By Cheryl Coleman
Black History Month will be over at the end of February. The question that is asked every year is “Should we only have one month to celebrate black history?” I believe, Black History Month should be all year long. There are thousands of African American women, men and children that don’t know enough about their own history and could benefit from having a year-long intentional focus on learning about their rich history – especially in schools. All young children should have the opportunity to gain a better understanding of black history and learn about the contributions that were made by African Americans.
Black History month reminds the African American students the importance of their history but it shouldn’t end on March 1. For example, the lessons learned during February will surely capture the minds of young black men. Throughout the month they are or should be, exposed to men of color who are surgeons, scientists, senators, congressmen, or doctors. Through these men, they can see what’s possible.
My daughter attends a predominately black private school in D.C. For the first time since we’ve been there, they are sponsoring a speaker-series featuring African American men for the month of February. The series was created by a black male teacher in his first year at the school. Last week, the students were visited by Alvin Drew, black astronaut and alumna of the school. His message to the students, “Yes, even you too can go to the moon.”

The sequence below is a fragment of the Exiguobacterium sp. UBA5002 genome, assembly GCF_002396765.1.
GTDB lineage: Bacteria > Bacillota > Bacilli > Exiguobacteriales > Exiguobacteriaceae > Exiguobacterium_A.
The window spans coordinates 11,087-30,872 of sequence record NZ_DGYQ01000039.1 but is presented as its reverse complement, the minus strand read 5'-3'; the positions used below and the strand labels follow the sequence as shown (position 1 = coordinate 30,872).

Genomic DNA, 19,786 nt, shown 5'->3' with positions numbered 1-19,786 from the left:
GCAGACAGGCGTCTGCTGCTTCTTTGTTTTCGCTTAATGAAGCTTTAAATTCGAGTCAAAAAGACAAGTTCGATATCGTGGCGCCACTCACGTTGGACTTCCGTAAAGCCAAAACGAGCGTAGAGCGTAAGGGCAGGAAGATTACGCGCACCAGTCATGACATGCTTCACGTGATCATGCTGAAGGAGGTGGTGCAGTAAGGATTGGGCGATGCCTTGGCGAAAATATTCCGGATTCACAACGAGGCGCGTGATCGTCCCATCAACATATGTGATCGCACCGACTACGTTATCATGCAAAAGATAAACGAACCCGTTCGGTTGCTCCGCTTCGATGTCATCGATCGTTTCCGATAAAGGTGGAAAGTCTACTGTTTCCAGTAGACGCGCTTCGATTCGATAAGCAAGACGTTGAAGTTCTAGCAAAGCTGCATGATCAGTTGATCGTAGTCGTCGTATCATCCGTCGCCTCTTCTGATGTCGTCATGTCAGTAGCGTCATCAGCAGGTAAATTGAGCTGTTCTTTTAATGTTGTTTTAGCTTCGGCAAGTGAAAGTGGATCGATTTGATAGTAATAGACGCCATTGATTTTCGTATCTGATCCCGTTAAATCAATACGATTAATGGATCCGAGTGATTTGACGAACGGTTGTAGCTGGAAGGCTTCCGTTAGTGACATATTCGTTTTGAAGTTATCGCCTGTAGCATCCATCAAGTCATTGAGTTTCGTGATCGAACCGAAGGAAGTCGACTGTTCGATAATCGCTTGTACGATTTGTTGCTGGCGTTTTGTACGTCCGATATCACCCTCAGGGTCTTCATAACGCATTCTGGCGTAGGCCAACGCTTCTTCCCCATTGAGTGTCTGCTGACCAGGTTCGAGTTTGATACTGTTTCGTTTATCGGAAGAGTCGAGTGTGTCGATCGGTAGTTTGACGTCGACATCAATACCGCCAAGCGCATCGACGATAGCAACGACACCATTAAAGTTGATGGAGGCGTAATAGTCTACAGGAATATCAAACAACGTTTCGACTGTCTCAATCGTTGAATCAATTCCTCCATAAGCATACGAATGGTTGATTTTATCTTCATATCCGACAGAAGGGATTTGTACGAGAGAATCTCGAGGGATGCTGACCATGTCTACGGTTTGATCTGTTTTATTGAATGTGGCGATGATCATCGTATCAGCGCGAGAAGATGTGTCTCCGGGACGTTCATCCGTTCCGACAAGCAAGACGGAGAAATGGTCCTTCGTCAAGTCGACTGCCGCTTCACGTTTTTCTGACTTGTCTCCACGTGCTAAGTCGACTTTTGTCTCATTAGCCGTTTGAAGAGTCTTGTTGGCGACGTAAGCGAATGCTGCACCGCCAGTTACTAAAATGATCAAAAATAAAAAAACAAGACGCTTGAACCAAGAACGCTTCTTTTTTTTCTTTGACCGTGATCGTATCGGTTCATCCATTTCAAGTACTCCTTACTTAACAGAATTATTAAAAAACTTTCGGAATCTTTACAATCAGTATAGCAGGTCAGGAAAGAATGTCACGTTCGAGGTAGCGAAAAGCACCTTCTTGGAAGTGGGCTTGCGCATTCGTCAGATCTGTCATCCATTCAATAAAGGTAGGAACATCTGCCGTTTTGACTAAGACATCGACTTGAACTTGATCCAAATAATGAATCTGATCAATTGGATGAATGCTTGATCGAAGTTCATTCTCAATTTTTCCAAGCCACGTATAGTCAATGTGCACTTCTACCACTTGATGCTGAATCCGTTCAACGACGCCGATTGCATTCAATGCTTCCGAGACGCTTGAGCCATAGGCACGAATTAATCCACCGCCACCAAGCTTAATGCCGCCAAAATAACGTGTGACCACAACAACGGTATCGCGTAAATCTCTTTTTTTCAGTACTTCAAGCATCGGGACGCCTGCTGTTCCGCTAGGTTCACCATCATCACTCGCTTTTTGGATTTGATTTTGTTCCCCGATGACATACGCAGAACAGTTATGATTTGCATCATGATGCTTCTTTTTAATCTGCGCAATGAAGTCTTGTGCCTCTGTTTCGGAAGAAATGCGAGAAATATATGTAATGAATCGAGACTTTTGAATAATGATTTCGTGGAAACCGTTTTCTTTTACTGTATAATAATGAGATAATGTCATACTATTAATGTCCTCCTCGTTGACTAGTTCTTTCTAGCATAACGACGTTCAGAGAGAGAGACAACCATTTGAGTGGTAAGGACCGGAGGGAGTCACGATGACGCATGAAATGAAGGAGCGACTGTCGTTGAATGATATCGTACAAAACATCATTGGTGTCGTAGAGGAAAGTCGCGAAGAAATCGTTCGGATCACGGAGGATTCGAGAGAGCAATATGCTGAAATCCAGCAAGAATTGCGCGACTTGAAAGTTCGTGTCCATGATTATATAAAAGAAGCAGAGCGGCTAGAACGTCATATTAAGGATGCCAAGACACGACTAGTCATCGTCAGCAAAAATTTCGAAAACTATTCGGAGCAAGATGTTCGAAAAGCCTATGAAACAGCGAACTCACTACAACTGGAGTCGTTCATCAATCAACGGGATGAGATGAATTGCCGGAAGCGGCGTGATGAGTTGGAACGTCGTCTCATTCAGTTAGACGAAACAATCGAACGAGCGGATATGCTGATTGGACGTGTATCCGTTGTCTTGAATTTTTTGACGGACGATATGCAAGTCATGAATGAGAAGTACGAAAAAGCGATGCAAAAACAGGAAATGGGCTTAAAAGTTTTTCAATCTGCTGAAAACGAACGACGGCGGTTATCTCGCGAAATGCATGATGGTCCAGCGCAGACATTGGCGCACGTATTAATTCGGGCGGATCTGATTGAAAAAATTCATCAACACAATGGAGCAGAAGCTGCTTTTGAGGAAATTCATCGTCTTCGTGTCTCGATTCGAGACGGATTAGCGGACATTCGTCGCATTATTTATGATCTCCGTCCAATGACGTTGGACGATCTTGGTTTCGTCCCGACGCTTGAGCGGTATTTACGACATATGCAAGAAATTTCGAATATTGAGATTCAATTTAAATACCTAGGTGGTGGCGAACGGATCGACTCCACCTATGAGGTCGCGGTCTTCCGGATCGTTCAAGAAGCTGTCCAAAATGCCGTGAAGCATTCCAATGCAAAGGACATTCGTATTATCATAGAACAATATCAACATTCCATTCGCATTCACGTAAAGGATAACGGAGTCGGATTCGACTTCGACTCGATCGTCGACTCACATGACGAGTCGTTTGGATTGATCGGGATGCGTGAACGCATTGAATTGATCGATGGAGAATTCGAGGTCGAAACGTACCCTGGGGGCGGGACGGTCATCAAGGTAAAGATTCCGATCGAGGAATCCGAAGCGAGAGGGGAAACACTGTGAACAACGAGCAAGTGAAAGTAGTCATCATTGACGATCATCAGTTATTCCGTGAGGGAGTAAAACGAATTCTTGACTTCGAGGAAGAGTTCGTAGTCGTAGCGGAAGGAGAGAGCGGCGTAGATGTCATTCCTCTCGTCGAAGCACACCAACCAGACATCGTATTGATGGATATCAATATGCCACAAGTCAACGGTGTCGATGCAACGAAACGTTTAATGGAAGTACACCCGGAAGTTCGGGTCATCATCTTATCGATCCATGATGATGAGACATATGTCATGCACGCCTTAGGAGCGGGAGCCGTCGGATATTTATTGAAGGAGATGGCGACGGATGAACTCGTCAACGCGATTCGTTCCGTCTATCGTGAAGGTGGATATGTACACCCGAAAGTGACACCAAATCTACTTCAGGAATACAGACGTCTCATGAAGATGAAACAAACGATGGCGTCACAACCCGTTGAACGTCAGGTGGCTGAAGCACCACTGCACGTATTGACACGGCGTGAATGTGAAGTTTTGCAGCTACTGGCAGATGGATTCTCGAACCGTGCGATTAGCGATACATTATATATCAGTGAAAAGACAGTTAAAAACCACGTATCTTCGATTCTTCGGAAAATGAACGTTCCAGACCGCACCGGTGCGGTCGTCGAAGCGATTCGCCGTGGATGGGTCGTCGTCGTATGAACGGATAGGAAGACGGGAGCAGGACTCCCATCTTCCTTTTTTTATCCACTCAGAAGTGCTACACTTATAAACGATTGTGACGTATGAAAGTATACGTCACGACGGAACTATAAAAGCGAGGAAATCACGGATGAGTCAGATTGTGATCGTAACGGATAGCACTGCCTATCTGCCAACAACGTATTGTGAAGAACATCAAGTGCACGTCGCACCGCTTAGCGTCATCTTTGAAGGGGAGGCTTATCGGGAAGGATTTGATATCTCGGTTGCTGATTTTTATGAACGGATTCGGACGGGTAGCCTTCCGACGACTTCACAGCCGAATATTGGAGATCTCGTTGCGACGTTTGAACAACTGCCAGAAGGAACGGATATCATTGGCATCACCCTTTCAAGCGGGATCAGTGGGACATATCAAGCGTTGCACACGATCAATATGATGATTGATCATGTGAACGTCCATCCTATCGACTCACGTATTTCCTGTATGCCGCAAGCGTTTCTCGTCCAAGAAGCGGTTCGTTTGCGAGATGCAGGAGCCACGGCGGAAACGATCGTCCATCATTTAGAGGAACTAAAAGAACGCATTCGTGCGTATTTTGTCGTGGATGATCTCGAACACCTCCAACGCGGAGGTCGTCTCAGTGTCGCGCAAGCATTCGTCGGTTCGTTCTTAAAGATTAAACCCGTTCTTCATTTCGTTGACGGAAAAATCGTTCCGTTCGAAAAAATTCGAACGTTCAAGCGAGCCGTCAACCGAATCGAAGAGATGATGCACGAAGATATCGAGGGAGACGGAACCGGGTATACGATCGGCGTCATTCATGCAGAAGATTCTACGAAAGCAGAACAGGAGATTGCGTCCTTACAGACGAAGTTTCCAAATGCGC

Isn’t that what we should be telling our children? They can be whatever they want to be. We have to remind them that their history matters and that Harriet Tubman and Medgar Evers sacrificed so much for us. We cannot allow their lives and legacy to just “be there”. We must immerse ourselves in their world, their work, and their contributions to our freedoms of today.
My fear is although most children take history in school, there is not a big enough emphasis on the contribution of black people to the history of this nation. The history books our children use are filled with white leaders. I’m concerned that without parental support or teachers who understand the significance of including lessons of black history, our children may grow up only knowing the importance of white leaders, explorers etc.
When African American children read and learn about all the wonderful people that sacrificed so much for us and when they are exposed to great things they too will feel like they will be the next scientist or inventor or President of the United States.